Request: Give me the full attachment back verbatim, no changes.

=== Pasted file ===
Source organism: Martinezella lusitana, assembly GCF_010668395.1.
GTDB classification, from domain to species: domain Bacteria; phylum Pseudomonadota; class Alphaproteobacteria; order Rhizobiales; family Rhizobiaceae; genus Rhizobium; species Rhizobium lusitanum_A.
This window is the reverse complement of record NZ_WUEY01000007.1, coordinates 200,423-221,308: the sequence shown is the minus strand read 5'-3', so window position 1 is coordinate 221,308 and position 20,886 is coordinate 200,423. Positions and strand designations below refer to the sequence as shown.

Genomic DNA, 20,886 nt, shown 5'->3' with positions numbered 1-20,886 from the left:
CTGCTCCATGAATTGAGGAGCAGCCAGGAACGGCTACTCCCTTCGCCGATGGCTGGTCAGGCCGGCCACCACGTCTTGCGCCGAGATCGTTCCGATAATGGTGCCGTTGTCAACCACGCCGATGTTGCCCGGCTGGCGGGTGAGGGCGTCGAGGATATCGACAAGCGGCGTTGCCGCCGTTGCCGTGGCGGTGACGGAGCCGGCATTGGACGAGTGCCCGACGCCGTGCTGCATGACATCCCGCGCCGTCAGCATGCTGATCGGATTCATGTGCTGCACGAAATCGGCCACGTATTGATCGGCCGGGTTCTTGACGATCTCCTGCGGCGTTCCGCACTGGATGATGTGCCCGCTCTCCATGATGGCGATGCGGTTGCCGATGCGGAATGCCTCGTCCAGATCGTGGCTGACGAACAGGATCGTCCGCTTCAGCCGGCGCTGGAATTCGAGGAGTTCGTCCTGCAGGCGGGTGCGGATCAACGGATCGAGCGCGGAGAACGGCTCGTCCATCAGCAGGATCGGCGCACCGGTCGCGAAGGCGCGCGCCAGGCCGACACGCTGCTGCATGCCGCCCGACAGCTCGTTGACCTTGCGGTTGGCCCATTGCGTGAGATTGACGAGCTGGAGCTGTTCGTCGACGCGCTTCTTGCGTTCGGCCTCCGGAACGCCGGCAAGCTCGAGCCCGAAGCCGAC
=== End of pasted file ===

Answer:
Source organism: Martinezella lusitana, assembly GCF_010668395.1.
GTDB classification, from domain to species: domain Bacteria; phylum Pseudomonadota; class Alphaproteobacteria; order Rhizobiales; family Rhizobiaceae; genus Rhizobium; species Rhizobium lusitanum_A.
This window is the reverse complement of record NZ_WUEY01000007.1, coordinates 200,423-221,308: the sequence shown is the minus strand read 5'-3', so window position 1 is coordinate 221,308 and position 20,886 is coordinate 200,423. Positions and strand designations below refer to the sequence as shown.

Genomic DNA, 20,886 nt, shown 5'->3' with positions numbered 1-20,886 from the left:
CTGCTCCATGAATTGAGGAGCAGCCAGGAACGGCTACTCCCTTCGCCGATGGCTGGTCAGGCCGGCCACCACGTCTTGCGCCGAGATCGTTCCGATAATGGTGCCGTTGTCAACCACGCCGATGTTGCCCGGCTGGCGGGTGAGGGCGTCGAGGATATCGACAAGCGGCGTTGCCGCCGTTGCCGTGGCGGTGACGGAGCCGGCATTGGACGAGTGCCCGACGCCGTGCTGCATGACATCCCGCGCCGTCAGCATGCTGATCGGATTCATGTGCTGCACGAAATCGGCCACGTATTGATCGGCCGGGTTCTTGACGATCTCCTGCGGCGTTCCGCACTGGATGATGTGCCCGCTCTCCATGATGGCGATGCGGTTGCCGATGCGGAATGCCTCGTCCAGATCGTGGCTGACGAACAGGATCGTCCGCTTCAGCCGGCGCTGGAATTCGAGGAGTTCGTCCTGCAGGCGGGTGCGGATCAACGGATCGAGCGCGGAGAACGGCTCGTCCATCAGCAGGATCGGCGCACCGGTCGCGAAGGCGCGCGCCAGGCCGACACGCTGCTGCATGCCGCCCGACAGCTCGTTGACCTTGCGGTTGGCCCATTGCGTGAGATTGACGAGCTGGAGCTGTTCGTCGACGCGCTTCTTGCGTTCGGCCTCCGGAACGCCGGCAAGCTCGAGCCCGAAGCCGAC